Lee Anne:While I was in school at Seneca, one of our assignments was to do a presentation on the use of animals in research. My friend and I chose to do ours on the use of animals in cosmetic testing. While collecting information I came across a lot of contradictory information. Companies could claim to be cruelty-free when they were not. They’d use terms such as “unless required by law,” which can be deceiving to consumers. I decided I should share this information with my friends and family so they too could start to make conscious purchases. Shortly after, I did my first volunteer trip to Mexico where I volunteered with community outreach programs to better the lives of animals in need. After returning home, there were two dogs I could not get off my mind. I decided that since I was a RVT, I had the connections to help these animals and decided to rescue my first two dogs.

Since then, my rescue efforts have continued. Each of these dogs comes from horrific pasts. Examples include being hit with a machete, being left in a garbage can after being hit by a car, being abandoned when a family moves away… the list goes on. All Humane Kind strives to achieve awareness of rescued animals. I will continue to travel down south and volunteer at spay and neuter clinics because this is how unwanted animals can be prevented. I also feel it’s important to offer assistance to people trying to do their best for their animals without having the means to do so which is often the case in countries such as Mexico.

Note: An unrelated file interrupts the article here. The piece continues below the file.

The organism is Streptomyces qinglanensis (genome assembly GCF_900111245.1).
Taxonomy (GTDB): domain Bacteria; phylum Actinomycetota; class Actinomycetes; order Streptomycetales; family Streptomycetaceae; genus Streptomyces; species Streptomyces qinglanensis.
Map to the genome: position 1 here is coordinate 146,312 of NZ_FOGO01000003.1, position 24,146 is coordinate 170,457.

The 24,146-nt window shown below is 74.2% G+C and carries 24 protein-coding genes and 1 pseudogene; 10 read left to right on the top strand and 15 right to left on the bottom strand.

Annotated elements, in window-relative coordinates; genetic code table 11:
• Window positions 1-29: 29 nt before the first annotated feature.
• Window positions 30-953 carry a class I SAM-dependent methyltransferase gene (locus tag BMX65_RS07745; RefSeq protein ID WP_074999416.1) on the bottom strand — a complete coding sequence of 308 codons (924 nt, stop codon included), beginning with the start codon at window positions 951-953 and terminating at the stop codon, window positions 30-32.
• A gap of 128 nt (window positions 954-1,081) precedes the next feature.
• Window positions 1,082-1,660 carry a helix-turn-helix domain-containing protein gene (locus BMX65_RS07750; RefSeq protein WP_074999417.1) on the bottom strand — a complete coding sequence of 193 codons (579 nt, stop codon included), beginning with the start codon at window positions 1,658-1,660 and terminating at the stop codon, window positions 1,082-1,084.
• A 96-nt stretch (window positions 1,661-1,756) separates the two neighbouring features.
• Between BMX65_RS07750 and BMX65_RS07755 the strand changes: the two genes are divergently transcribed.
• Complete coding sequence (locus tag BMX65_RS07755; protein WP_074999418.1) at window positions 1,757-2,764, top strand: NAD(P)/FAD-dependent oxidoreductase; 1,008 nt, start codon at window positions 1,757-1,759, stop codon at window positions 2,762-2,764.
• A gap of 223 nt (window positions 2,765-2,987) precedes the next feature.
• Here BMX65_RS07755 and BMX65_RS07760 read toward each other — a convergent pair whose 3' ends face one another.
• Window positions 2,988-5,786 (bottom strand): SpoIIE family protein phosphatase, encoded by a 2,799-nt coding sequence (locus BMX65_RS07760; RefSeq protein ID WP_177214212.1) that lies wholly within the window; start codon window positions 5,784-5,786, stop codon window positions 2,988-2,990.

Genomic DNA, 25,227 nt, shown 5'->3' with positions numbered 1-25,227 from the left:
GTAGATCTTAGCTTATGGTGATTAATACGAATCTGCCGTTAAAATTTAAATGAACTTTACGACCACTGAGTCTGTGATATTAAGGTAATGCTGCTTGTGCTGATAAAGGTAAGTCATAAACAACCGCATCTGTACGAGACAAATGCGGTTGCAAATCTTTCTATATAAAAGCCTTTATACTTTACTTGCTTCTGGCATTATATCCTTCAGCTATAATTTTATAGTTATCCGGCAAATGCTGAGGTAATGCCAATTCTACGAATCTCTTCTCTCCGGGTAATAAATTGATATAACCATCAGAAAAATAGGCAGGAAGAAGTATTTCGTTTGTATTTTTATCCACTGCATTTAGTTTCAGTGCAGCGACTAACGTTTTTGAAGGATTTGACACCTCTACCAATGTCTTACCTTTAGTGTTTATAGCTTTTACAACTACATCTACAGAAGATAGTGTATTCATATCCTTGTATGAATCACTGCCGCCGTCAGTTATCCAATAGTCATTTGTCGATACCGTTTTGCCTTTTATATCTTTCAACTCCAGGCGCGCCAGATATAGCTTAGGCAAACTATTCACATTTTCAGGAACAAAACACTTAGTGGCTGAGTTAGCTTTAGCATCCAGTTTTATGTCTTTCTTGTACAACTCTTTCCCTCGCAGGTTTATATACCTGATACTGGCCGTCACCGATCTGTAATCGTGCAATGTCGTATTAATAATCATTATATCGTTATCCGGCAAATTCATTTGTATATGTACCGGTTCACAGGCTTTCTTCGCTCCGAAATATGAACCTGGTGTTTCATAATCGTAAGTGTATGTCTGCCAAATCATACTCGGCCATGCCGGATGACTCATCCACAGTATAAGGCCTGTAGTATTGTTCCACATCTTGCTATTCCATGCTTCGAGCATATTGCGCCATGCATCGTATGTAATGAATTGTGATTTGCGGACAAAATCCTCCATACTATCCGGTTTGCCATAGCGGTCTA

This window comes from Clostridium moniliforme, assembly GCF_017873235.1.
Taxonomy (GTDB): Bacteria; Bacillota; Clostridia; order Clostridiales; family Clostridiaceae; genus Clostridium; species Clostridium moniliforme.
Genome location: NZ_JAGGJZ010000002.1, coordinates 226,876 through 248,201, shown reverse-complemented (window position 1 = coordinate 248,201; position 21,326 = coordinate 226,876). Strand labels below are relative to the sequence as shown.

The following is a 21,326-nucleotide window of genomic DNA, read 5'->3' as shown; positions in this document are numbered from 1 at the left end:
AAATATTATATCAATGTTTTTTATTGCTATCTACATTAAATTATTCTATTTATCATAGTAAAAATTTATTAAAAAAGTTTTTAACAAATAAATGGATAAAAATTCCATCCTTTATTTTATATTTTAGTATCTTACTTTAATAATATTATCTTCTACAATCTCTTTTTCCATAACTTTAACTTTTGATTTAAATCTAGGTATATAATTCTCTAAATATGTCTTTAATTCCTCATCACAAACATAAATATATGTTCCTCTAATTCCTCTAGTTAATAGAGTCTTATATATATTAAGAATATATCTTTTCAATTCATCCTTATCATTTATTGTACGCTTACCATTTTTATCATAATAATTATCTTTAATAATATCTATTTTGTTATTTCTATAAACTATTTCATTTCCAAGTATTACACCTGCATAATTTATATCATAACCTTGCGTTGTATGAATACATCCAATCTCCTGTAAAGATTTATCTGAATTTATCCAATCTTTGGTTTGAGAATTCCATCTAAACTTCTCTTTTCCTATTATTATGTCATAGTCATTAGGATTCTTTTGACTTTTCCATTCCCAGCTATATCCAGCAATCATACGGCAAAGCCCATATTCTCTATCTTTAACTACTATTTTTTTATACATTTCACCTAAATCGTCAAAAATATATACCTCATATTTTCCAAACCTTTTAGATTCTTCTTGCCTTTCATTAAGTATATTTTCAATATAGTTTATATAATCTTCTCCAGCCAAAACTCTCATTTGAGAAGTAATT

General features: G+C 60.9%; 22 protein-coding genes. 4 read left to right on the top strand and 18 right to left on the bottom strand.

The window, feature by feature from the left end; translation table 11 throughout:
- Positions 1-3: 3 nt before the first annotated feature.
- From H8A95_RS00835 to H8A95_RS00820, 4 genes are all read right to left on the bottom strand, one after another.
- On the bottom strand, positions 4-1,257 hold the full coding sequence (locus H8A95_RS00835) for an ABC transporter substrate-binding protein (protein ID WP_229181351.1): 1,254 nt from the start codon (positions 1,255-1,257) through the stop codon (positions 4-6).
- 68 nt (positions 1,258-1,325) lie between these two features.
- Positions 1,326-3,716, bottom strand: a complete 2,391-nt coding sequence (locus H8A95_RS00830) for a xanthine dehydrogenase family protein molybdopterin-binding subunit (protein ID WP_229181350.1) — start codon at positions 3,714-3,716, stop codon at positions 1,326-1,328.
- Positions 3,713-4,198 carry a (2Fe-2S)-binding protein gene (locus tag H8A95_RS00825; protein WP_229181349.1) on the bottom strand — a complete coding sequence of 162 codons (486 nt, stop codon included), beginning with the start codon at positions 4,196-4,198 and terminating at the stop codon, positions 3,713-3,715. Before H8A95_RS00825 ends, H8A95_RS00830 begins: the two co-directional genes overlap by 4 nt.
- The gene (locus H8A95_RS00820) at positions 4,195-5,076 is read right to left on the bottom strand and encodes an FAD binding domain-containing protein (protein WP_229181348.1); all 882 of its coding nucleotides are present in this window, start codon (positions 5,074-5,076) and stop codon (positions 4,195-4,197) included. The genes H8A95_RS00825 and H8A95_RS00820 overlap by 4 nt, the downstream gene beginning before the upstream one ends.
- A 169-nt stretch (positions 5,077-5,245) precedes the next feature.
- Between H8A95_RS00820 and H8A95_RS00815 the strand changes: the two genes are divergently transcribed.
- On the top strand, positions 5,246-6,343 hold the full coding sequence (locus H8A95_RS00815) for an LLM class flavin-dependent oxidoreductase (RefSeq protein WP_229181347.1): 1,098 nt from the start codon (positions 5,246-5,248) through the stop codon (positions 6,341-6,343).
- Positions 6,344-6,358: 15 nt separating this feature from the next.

OAVT: You also spend time taking part in rescue trips in Mexico. How did these trips come about?

Lee Anne: I decided to go on my first volunteer trip while I was in school. I had fostered a dog that came from Mexico and now that I had the technician skills, I wanted to travel down to where she came from and help other dogs like her. I headed down with a friend from school to volunteer with a community outreach project, called The Snoopi Project. This project really caught my eye because it is dedicated to bettering the lives of animals. Many owned animals live their lives tied up with little/no shelter. Some have countless litters of unwanted puppies and spread diseases to one another. This Snoopi Project tries to better the lives of animals by educating the family, providing them with a dog house for shelter, giving them tick/flea meds and even getting them spayed and neutered. I think it’s important to try and prevent the problem at the source and this is an excellent way to do so. Often, families are very receptive to help the animals they just do not have the means to do so. In dire situations, they will rescue the animals.

Since then, I’ve travelled down on two other occasions. I volunteered with rescue groups that all work together to achieve the same goal to improve animal welfare. During my last trip, I volunteered at a free spay and neuter clinic. Over two days, 220 animals were sterilized, de-wormed and given tick/flea preventatives.

 

After each trip, I have escorted home animals heading to rescue groups. This is very rewarding to be able to see what life could have been like for these animals and see them go into incredible rescue groups.

 

OAVT: What advice would you give to students and new RVTs who want to try their hand working as an RVT in non-traditional settings?

Lee Anne: Anything is possible! Never in my wildest dreams did I think I would I be in my situation, doing exactly what I love. I followed my heart and made this dream come true. There are many different industries RVT’s can work in and opportunities to explore. I love being a RVT because it has allowed me to create my own opportunity and help animals in need.